Handball in Leitrim - a sport with a bright future

Handball in Leitrim - a sport with a bright future

Manorhamilton alley Photographed August 2008 by S.Ryan. Note protective wire netting on top

During the March-June Covid-19 lockdown, Garreth Byrne of Dromahair Heritage Group researched and wrote a longer piece on Handball. Here is an extract from the article. We would welcome readers' memories of handball alleys around the county

Handball was a keen Gaelic sport in Leitrim and many other parts of Ireland during the first half of the twentieth century.

With the gradual arrival of television and motorised personal transport, the handball alleys in many places were abandoned and allowed to gather moss and wild grass. But nowadays the sport has been making a comeback.

Old handball alleys have been restored and roofed. Mod-cons like plexiglass walls and wooden floors and special spectator seats have been added – the architects have done amazing work. Young people have come into the game and are giving it a competitive zest.

Let me draw attention to a few places in Leitrim where handball alleys were once lively places for sport and socialising.

Between 1981 and 1983 I lived in a rented cottage beside Lough Adoon in the Doonkelly-Leckaun area. I often drove along Fivemilebourne and Calry to my office in Sligo. In Fivemilebourne, which shares a boundary between Leitrim and Sligo, I often glanced at a 3-sided handball alley plonked oddly in a field beside the road and wondered, why in that lonely looking spot?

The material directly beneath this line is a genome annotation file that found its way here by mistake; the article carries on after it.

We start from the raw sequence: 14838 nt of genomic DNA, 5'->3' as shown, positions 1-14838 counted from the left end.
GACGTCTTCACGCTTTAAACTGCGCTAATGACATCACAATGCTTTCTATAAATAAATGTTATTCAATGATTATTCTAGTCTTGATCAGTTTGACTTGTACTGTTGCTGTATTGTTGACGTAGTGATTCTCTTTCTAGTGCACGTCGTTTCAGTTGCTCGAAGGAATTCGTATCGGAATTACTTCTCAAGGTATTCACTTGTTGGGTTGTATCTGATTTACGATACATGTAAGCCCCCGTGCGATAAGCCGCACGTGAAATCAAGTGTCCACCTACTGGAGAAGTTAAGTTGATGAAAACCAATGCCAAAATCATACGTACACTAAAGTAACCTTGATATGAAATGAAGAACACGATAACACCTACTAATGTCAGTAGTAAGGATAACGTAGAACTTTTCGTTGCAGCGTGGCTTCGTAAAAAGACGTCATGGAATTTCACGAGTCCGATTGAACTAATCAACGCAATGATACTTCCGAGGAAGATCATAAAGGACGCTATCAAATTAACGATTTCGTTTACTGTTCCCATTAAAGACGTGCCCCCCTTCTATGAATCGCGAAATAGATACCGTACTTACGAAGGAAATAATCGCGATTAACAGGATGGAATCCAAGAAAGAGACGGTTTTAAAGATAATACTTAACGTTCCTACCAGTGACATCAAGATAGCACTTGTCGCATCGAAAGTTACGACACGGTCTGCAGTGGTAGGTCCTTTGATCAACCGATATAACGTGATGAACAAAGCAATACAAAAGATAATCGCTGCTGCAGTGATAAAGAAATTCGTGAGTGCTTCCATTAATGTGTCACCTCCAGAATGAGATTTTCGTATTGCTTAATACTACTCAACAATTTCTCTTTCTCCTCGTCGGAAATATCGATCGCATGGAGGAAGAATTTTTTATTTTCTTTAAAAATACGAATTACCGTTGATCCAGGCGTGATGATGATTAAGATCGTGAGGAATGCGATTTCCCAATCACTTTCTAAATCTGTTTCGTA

I later learned that the land was provided by Captain J.J.White, once an important landlord in the area. The plain cement and concrete handball alley was built by local labour in 1938. Until the late 1980s young people converged on the site during dry weather from summer to autumn to play handball there. Since then it has been abandoned and gathers grass and moss. The cement ground is sad-looking.

Sean McTernan remembers happy times: "Yes I remember those Sundays spent at the alley in Fivemilebourne and some long summer evenings as well - a great way to pass a Sunday - often didn’t get to finish a game due to losing the ball in the bushes behind the alley. Then if you had 3 penny’s it was down to Elleys shop for the 3 penny Klipso bar or if you were flush of a Sunday and could find a bike it was off to Dolan’s at Calry creamy for 6 penny wafer ice cream.

Towards the middle to end of the 80s it became very difficult with the floor the way it had deteriorated but still was good fun. Time brings changes and a finish to our hand ball games in Fivemilebourne alley, but very memorable. In good weather socialising at a handball alley was important for younger people.

Manorhamilton in the Bee Park GAA complex was another busy venue for handball. The handball alley, visible from the road, dates from the 1930s. About fifty years ago the game lapsed and the alley in the Bee Park became tatty. You can observe on top of the main wall wire netting that was put there to prevent high balls from falling on to the road.

Kevin Comiskey, from Leckaun not far from Fivemilebourne and today involved with the Leitrim Hillfarmers Association in the I.F.A., remembers playing handball regularly in Fivemilebourne in the 1970s.

He gave me this information about Manorhamilton’s alley: "The Ball Alley in the Bee Park was built in the 1930s. Sean Farrell (Park Road) wrote an item about Handball in the Glencar/Manorhamilton GAA History book that was published/launched in August 2019.”

Thady McTernan, Johnny Keaveny, Sean Farrell and Dominic Rooney among others were familiar with the sport.